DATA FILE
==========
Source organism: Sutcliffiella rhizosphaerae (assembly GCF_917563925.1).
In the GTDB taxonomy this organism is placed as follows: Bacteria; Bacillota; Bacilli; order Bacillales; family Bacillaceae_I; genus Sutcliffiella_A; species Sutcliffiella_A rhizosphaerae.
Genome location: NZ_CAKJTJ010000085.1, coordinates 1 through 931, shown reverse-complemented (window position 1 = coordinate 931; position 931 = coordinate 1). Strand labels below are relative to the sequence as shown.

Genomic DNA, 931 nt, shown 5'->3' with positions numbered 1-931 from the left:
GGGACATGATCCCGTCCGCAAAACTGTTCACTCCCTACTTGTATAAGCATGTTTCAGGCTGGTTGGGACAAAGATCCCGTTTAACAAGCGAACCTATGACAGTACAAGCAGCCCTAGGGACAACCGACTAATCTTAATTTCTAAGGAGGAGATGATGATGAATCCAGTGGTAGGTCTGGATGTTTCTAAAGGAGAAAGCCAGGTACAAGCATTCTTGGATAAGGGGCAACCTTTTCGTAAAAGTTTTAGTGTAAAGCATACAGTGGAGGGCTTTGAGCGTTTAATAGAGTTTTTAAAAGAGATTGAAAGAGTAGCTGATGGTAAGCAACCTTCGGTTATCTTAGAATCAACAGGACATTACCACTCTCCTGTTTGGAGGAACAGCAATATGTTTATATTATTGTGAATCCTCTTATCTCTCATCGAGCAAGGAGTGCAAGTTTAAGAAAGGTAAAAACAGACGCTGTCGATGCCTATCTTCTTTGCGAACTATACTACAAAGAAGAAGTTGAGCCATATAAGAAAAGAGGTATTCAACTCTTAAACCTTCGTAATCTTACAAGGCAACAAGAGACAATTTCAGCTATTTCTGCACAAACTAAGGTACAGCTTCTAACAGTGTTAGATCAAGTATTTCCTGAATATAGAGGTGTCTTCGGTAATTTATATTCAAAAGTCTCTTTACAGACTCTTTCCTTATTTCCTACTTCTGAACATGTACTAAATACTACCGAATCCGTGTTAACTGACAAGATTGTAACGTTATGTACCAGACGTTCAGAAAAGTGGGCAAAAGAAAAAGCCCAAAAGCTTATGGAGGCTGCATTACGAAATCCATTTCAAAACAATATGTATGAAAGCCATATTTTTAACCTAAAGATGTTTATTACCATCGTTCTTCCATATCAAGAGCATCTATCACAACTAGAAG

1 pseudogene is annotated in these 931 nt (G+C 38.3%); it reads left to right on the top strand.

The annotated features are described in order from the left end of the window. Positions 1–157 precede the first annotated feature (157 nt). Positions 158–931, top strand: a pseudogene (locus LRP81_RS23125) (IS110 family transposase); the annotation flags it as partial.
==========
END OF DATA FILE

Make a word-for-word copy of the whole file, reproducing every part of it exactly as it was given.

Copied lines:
Source organism: Sutcliffiella rhizosphaerae (assembly GCF_917563925.1).
In the GTDB taxonomy this organism is placed as follows: Bacteria; Bacillota; Bacilli; order Bacillales; family Bacillaceae_I; genus Sutcliffiella_A; species Sutcliffiella_A rhizosphaerae.
Genome location: NZ_CAKJTJ010000085.1, coordinates 1 through 931, shown reverse-complemented (window position 1 = coordinate 931; position 931 = coordinate 1). Strand labels below are relative to the sequence as shown.

Genomic DNA, 931 nt, shown 5'->3' with positions numbered 1-931 from the left:
GGGACATGATCCCGTCCGCAAAACTGTTCACTCCCTACTTGTATAAGCATGTTTCAGGCTGGTTGGGACAAAGATCCCGTTTAACAAGCGAACCTATGACAGTACAAGCAGCCCTAGGGACAACCGACTAATCTTAATTTCTAAGGAGGAGATGATGATGAATCCAGTGGTAGGTCTGGATGTTTCTAAAGGAGAAAGCCAGGTACAAGCATTCTTGGATAAGGGGCAACCTTTTCGTAAAAGTTTTAGTGTAAAGCATACAGTGGAGGGCTTTGAGCGTTTAATAGAGTTTTTAAAAGAGATTGAAAGAGTAGCTGATGGTAAGCAACCTTCGGTTATCTTAGAATCAACAGGACATTACCACTCTCCTGTTTGGAGGAACAGCAATATGTTTATATTATTGTGAATCCTCTTATCTCTCATCGAGCAAGGAGTGCAAGTTTAAGAAAGGTAAAAACAGACGCTGTCGATGCCTATCTTCTTTGCGAACTATACTACAAAGAAGAAGTTGAGCCATATAAGAAAAGAGGTATTCAACTCTTAAACCTTCGTAATCTTACAAGGCAACAAGAGACAATTTCAGCTATTTCTGCACAAACTAAGGTACAGCTTCTAACAGTGTTAGATCAAGTATTTCCTGAATATAGAGGTGTCTTCGGTAATTTATATTCAAAAGTCTCTTTACAGACTCTTTCCTTATTTCCTACTTCTGAACATGTACTAAATACTACCGAATCCGTGTTAACTGACAAGATTGTAACGTTATGTACCAGACGTTCAGAAAAGTGGGCAAAAGAAAAAGCCCAAAAGCTTATGGAGGCTGCATTACGAAATCCATTTCAAAACAATATGTATGAAAGCCATATTTTTAACCTAAAGATGTTTATTACCATCGTTCTTCCATATCAAGAGCATCTATCACAACTAGAAG

1 pseudogene is annotated in these 931 nt (G+C 38.3%); it reads left to right on the top strand.

The annotated features are described in order from the left end of the window. Positions 1–157 precede the first annotated feature (157 nt). Positions 158–931, top strand: a pseudogene (locus LRP81_RS23125) (IS110 family transposase); the annotation flags it as partial.